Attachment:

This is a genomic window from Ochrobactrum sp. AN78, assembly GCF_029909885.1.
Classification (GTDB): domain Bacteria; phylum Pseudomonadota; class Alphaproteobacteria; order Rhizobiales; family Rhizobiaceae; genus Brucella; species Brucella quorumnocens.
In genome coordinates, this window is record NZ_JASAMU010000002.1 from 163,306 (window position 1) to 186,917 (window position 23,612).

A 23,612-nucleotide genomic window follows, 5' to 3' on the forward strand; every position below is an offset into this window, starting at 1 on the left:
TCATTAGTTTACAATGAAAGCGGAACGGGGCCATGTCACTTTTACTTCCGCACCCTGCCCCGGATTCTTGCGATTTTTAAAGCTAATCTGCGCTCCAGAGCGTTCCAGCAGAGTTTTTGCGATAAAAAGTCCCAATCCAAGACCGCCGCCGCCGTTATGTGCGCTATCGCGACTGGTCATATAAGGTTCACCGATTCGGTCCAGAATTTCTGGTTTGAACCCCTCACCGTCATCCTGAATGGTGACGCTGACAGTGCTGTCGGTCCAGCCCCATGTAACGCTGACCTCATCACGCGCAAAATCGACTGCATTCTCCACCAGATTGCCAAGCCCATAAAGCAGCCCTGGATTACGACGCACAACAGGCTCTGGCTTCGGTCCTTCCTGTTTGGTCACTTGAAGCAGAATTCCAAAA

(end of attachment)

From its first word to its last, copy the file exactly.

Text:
This is a genomic window from Ochrobactrum sp. AN78, assembly GCF_029909885.1.
Classification (GTDB): domain Bacteria; phylum Pseudomonadota; class Alphaproteobacteria; order Rhizobiales; family Rhizobiaceae; genus Brucella; species Brucella quorumnocens.
In genome coordinates, this window is record NZ_JASAMU010000002.1 from 163,306 (window position 1) to 186,917 (window position 23,612).

A 23,612-nucleotide genomic window follows, 5' to 3' on the forward strand; every position below is an offset into this window, starting at 1 on the left:
TCATTAGTTTACAATGAAAGCGGAACGGGGCCATGTCACTTTTACTTCCGCACCCTGCCCCGGATTCTTGCGATTTTTAAAGCTAATCTGCGCTCCAGAGCGTTCCAGCAGAGTTTTTGCGATAAAAAGTCCCAATCCAAGACCGCCGCCGCCGTTATGTGCGCTATCGCGACTGGTCATATAAGGTTCACCGATTCGGTCCAGAATTTCTGGTTTGAACCCCTCACCGTCATCCTGAATGGTGACGCTGACAGTGCTGTCGGTCCAGCCCCATGTAACGCTGACCTCATCACGCGCAAAATCGACTGCATTCTCCACCAGATTGCCAAGCCCATAAAGCAGCCCTGGATTACGACGCACAACAGGCTCTGGCTTCGGTCCTTCCTGTTTGGTCACTTGAAGCAGAATTCCAAAA